I’ve spent some time judging poems this week as part of the process for one of the competitions I entered during my 30/30/30 challenge and it has been a fascinating insight…. more of that in a moment.
I have also been casually glancing through (with a dash of envy I will readily admit) the shortlisted entries for a chick lit writing competition I had also entered during my challenge and I have been struck by two questions that have had me pondering and exasperated in equal measure. Firstly, I have become more and more aware of the trend to take the life of a well known celebrity or the plot line of a popular television show and adapt it into novel form, only changing a few names before unashamedly leaving all other obvious pointers that this in fact is a carbon copy of what people already know and then plonk it on the shelves amongst all other consumables in the supermarket. The irony for me is not that I didn’t make the shortlist this time (honestly i’m not sure mine strictly fell into the category of chick lit or perhaps I will have to accept that mine wasn’t good enough), but that I have been torturing myself over my lack of originality, whereas plagiarism seems acceptable. Of course it is, it’s a sign of our times! TV shows, pop music and many other forms of entertainment are now churned out from a production line that gives the consumer what they demand… And demanding and hungry for vast quantities of it they are! I don’t profess to have written a novel that is groundbreaking and mindblowingly intellectual, and it does of course reflect real life but I hope it is not the processed meat version of literature available for mass consumption alongside your family bag of potatoe smilies and a litre of cola. I am a realist though and I do know that fast food and fizzy beverages sell, so does that mean I should compromise? Ahhhh, maybe I should go back and rewrite my main character waking up and realising it was all just a dream after all… That’s not too familiar is it?!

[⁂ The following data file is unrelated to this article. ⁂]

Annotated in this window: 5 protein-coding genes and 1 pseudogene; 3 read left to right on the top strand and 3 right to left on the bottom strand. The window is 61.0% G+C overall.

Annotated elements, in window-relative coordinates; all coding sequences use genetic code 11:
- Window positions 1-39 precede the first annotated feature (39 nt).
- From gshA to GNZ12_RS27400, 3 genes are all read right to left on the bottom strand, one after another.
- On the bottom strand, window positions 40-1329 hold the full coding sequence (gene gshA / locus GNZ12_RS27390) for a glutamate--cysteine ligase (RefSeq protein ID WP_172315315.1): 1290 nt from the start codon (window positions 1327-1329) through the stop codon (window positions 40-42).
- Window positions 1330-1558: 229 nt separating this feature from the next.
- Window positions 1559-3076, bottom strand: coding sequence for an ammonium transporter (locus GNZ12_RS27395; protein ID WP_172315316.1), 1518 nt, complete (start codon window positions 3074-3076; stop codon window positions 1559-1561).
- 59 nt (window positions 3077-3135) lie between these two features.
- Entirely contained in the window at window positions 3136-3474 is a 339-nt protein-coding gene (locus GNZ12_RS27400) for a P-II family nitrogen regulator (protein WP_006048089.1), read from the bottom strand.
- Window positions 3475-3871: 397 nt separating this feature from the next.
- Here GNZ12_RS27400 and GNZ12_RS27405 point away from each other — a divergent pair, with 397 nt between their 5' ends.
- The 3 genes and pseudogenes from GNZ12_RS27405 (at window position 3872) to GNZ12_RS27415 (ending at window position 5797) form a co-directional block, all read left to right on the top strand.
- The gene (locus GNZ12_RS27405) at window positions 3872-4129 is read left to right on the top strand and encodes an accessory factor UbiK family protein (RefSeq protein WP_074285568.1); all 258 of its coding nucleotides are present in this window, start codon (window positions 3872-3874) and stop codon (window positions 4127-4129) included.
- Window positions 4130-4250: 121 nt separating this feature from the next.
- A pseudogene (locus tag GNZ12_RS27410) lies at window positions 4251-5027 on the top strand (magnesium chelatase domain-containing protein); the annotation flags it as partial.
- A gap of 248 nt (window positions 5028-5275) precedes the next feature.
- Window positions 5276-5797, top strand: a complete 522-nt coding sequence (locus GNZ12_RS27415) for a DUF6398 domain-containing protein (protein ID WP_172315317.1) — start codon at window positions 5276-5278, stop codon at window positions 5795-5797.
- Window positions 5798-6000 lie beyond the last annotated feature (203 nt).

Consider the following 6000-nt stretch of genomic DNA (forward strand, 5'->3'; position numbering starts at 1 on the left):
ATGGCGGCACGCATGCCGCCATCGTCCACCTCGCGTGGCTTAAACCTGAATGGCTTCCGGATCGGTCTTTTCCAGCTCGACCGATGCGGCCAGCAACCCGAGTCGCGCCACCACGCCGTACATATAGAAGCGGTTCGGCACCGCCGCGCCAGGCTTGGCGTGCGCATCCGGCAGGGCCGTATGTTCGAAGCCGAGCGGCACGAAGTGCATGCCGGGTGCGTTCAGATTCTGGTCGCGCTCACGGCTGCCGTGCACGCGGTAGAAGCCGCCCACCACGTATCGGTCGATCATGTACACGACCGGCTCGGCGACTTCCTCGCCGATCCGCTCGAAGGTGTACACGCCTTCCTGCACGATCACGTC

Which brings me on to a pen name. Now I am a marketing consultant, so I know a fair bit about branding and that sometimes things dont have to be the best but they do have to be well packaged and branded to be popular. So I have often imagined my name splashed across a book cover (even my maiden name too) but however I look at it, my name is not ‘an authors name’. There is no romance or creativity in it (even though I have lots in my head, heart and on my pages), no aspiration about it, no fashion conscious edge to it. It’s just me, my name, my words. So what to do? Should I change my name? Would any interested publisher change it on my behalf? Will I be ditched because my name doesn’t look nice in Helvetica font or stick with it as it is? If I change it, I then have to tell my followers on Twitter and on this blog, and then I lose the joy of knowing its my name on that book when it eventually makes it into print. I don’t know, your thoughts? Perhaps I should just walk into a book shop, pick up a random title I like and just start telling everyone that I wrote it and that the name on it is just my pen name.
And back to poetry, I have been cursed and blessed to have been involved in the judging process for almost 50 poems as part of the Poetic Republic competition I participated in. Cursed because I have instantly been able to see where I rank amongst the wide and varied talent I have seen, and blessed because whilst I am pretty sure I am not the best, I am also now pretty reassured that I can hold my own amongst what I can now consider to be my peers. Fascinating to be part of such a process, and whatever the outcome (winners unveiled in June) I know that it was not judged by a small but select group of academics in a dusty office, but by real people, real poets, young and old, modern and traditional, natural and urban all side by side. What fun?!